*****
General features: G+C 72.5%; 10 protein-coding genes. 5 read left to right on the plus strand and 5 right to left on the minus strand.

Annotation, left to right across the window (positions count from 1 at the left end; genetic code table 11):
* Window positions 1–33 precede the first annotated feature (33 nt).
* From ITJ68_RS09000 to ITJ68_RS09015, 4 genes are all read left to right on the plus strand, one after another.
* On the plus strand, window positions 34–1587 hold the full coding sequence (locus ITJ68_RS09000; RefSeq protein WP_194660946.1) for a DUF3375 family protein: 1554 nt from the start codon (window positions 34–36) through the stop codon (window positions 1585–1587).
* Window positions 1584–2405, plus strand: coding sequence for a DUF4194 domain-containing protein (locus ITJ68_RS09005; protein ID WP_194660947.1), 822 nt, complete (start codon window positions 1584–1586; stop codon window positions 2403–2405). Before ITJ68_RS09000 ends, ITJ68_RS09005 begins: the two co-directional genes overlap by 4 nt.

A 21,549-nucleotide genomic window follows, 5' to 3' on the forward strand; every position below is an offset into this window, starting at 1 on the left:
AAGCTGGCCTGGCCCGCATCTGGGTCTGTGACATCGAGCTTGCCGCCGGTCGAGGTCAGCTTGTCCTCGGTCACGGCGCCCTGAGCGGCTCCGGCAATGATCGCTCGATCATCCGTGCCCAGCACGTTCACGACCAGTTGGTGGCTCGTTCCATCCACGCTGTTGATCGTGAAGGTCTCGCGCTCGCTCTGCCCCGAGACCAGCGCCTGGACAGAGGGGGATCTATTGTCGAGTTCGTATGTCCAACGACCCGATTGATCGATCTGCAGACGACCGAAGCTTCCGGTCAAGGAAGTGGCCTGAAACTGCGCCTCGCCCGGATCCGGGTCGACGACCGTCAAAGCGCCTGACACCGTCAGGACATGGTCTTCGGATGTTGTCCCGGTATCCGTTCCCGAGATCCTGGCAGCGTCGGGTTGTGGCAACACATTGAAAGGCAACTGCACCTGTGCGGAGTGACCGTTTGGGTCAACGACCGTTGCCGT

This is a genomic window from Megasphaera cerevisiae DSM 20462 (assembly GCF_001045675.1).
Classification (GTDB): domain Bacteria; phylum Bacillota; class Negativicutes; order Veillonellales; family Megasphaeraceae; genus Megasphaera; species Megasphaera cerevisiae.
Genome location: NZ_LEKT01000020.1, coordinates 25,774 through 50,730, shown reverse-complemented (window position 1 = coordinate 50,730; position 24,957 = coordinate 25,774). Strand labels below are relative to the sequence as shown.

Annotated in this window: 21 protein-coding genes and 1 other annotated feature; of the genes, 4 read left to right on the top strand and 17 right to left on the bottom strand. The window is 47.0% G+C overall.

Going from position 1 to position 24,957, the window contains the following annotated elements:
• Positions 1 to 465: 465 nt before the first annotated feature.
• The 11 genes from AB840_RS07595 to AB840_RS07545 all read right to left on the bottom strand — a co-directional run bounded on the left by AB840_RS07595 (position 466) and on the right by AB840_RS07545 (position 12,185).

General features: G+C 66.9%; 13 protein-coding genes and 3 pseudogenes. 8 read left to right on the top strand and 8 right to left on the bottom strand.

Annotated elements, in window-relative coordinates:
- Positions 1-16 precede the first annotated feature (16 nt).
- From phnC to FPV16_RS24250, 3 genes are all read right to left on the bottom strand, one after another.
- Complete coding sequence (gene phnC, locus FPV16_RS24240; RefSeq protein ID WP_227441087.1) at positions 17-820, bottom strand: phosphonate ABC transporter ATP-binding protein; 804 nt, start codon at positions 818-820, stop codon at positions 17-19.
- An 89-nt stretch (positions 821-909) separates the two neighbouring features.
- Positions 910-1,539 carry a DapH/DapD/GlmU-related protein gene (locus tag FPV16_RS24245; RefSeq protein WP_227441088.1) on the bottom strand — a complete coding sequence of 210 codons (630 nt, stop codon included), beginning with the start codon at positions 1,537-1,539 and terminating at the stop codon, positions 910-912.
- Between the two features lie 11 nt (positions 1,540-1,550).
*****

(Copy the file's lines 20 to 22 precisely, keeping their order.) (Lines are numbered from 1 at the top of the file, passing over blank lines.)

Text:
- Complete coding sequence (gene phnC, locus FPV16_RS24240; RefSeq protein ID WP_227441087.1) at positions 17-820, bottom strand: phosphonate ABC transporter ATP-binding protein; 804 nt, start codon at positions 818-820, stop codon at positions 17-19.
- An 89-nt stretch (positions 821-909) separates the two neighbouring features.
- Positions 910-1,539 carry a DapH/DapD/GlmU-related protein gene (locus tag FPV16_RS24245; RefSeq protein WP_227441088.1) on the bottom strand — a complete coding sequence of 210 codons (630 nt, stop codon included), beginning with the start codon at positions 1,537-1,539 and terminating at the stop codon, positions 910-912.